‘It always rains,’ he said.
Grandma and I exchanged a look; she went to stand between the man and the chair on which I still knelt. From behind her bent shoulders I observed the way his hands shook; the haggardness of his face.
‘Is something the matter, Sir?’
‘It’s out there. Looking for me. For all of us.’ As he said this, he only looked at Grandma.
‘What … who is out there?’
The man lifted his hands, and placing his forefingers on his forehead and his thumbs on his temples he pressed down on his skull. I thought that if he tried to open his eyes any wider, the sides of his head would tear open. And still he dripped on the floor, tic tic tic, a wet scarecrow.
When I grew older, I often wondered why Grandma had not done the safe thing and sent him away. By then I could no longer ask her, but I think it had something to do with her sacred concept of hospitality. That, and the rain that had not been there a minute before and now roared out of the window, feeding pools that could not have formed that quickly.
‘Sir, you will catch your death in those wet clothes. Let me dry them for you; I can lend you a shirt and trousers. They belonged to my son, but they are clean.’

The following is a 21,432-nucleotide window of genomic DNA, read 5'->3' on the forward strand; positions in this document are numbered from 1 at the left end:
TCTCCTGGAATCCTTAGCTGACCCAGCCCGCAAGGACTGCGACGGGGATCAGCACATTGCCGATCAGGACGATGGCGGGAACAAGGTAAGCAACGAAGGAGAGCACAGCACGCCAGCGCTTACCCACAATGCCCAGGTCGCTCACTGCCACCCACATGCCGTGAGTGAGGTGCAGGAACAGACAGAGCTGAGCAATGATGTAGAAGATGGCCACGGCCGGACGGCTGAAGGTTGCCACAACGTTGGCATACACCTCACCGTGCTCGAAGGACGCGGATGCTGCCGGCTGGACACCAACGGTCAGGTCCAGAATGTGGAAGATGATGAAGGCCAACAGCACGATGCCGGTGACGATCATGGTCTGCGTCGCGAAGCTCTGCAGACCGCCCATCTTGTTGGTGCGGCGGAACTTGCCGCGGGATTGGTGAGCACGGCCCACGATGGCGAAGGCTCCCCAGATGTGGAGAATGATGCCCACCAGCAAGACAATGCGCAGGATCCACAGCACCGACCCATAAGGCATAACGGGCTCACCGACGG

The man stabbed the air with his chin to say no; ran a hand on his face. After that, his eyes seemed more focused.
‘My apologies, Ma’am.’ I could see him force his breathing to slow down. ‘I am weary. Perhaps a bowl of broth if you have it; some tea …’
‘Of course. Please, take a seat.’ Grandma turned towards me, showed me the warning in her faded eyes. I nodded and she crossed the room to the stove. The moment she moved, I saw the man look out of the window again, his hat now squeezed in his hands. He curved his neck this way and that, like a raven, and, when he was satisfied that the path was still empty, he turned towards me and jumped. I felt that I might cry and turned to call Grandma, but right then the man spoke again.
‘Where did you get those?’ he pointed at my basket with a fingernail that was clean but a little long. I swallowed; hugged the basket to my chest and tried to stop my lower lip from trembling. In the back of my head was the comforting feeling of Grandma’s eyes – she had turned towards us, a bowl in her hands.
‘Trinkets is all they are,’ she said, ‘things people forget.’
‘Forget,’ he repeated, shuddering. Slowly, he pulled out a chair across the table and lowered himself onto it, the hat still squeezed in his hands. His eyes never left the basket, even when Grandma placed the bowl in front of him and he spooned the broth into his mouth, holding the ladle as you would a shovel.
‘Please,’ he said to me, ‘I apologise for my appearance; I mean no harm. Please, show me. Tell me about the forgotten things.’